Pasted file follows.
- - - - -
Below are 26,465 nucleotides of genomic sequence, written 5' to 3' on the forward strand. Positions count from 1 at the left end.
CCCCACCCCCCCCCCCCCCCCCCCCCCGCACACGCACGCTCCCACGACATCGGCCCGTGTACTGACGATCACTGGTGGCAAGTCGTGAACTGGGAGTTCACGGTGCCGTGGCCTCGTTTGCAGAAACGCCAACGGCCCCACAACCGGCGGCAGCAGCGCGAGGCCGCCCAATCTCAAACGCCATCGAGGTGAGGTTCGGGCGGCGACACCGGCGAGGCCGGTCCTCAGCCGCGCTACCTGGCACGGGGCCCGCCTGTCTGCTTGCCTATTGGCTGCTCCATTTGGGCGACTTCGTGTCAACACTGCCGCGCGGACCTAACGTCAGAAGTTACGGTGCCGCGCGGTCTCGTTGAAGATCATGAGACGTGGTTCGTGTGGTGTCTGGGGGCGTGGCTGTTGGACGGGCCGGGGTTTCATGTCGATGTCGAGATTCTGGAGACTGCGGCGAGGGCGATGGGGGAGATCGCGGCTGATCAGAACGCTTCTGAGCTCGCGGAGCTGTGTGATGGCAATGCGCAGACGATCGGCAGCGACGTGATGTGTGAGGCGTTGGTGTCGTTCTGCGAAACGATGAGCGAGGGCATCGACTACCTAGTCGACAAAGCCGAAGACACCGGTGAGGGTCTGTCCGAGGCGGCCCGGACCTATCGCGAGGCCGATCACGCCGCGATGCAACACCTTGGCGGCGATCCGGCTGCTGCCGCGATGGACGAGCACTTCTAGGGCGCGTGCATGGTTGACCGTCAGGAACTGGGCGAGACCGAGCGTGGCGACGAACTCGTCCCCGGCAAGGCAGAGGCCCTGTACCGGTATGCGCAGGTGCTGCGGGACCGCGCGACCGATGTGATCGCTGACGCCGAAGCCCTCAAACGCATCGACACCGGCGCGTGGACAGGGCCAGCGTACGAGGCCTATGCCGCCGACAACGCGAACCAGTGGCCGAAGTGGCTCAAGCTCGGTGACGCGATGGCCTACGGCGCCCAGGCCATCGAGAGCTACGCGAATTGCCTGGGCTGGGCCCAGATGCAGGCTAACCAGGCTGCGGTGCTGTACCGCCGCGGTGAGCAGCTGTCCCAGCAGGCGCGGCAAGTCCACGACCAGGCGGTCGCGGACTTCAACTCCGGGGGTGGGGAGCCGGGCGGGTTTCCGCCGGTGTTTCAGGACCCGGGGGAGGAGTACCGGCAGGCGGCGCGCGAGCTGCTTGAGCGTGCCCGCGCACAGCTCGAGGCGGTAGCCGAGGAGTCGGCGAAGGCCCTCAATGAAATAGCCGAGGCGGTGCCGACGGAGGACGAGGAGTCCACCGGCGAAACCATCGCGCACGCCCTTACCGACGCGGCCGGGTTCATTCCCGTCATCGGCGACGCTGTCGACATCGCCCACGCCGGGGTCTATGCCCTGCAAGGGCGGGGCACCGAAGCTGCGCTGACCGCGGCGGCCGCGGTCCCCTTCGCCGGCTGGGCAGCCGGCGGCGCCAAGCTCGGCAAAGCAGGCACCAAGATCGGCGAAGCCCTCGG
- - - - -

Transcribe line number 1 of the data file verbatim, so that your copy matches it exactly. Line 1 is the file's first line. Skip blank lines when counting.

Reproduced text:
Below are 26,465 nucleotides of genomic sequence, written 5' to 3' on the forward strand. Positions count from 1 at the left end.